A spear hand is like a feuille design but slimmer, elongated, and with a sharper tip. We’d be lying if we didn’t confess to a deep desire for the Laurent Ferrier Assegai spear design, with its impossibly slender interpretation. Just like the rounded shape of feuille hands and the complexities of Breguets, the slimmer they are, the more time-consuming the hand-finishing process, making hands a big part of the details that make haute horology stand out.


Kikuchi Nakagawa Murakumo

The spade hands are not that usual these days and are predominantly seen on off-center brands like Ulysse Nardin with their marine-inspired sports watches. Like a feuille hand, the hour hand will have a slender, sweeping shape, culminating in a spade-shaped end. By that, we mean the curvaceous playing card variety, not the garden implement. Stand-out ambassadors for this quirky design are Japanese independents Kikuchi Nakagawa with their delightfully perfect black-polished, rather sexy version.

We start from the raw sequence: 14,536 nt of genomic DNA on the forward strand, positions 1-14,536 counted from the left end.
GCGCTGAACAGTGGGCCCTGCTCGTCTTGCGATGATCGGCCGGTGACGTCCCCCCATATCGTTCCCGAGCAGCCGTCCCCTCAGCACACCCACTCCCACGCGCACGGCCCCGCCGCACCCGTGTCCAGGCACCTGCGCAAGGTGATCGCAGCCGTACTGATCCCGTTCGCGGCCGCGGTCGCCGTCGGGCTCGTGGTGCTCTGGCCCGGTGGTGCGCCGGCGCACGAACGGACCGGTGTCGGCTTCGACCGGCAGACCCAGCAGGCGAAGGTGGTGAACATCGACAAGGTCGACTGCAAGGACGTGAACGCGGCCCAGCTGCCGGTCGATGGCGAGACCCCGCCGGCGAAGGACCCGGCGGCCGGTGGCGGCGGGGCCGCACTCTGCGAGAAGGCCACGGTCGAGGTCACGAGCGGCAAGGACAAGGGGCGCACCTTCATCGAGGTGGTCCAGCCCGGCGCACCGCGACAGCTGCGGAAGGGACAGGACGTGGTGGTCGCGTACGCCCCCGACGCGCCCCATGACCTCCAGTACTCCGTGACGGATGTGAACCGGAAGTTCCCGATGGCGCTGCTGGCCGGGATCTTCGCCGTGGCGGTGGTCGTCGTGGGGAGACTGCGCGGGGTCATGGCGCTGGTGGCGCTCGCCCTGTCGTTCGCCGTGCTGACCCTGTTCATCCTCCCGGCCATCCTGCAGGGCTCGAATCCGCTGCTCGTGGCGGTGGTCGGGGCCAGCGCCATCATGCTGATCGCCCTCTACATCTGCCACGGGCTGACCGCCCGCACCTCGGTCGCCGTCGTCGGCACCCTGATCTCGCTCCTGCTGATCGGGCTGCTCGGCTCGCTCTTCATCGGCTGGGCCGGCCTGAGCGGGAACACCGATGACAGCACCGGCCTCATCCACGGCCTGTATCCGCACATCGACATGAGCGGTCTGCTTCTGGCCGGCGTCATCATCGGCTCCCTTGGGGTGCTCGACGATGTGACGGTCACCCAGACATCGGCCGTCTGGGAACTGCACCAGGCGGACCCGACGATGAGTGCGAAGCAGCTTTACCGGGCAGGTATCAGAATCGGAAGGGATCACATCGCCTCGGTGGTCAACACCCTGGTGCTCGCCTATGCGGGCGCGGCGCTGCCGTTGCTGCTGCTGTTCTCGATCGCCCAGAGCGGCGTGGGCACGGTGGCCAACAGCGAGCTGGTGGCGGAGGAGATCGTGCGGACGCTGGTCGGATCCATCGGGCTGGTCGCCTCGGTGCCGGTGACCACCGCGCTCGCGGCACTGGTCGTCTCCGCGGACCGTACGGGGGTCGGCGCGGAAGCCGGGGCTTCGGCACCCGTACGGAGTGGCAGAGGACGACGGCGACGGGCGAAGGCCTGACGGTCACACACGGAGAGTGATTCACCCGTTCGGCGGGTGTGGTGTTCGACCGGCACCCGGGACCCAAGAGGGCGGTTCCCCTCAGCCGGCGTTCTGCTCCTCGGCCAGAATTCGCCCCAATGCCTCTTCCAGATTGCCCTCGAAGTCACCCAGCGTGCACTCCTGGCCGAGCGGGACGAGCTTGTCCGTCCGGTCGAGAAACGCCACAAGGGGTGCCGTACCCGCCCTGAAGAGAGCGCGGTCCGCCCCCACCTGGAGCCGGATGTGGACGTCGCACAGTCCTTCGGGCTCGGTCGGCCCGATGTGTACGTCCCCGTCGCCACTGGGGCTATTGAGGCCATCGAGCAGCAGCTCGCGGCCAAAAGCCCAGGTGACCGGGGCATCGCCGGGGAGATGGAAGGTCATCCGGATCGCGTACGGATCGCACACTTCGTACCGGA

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About the author

Thor Svaboe

As the sole Norwegian who doesn’t like snow or climbing mountains, Thor has honed his florid writing skills at Time + Tide, and is now an editor at Fratello Watches. This Viking would fearlessly go into battle under the banner of independent watchmaking, and his End Game watch would be the piece unique Greubel Forsey Hand Made 1.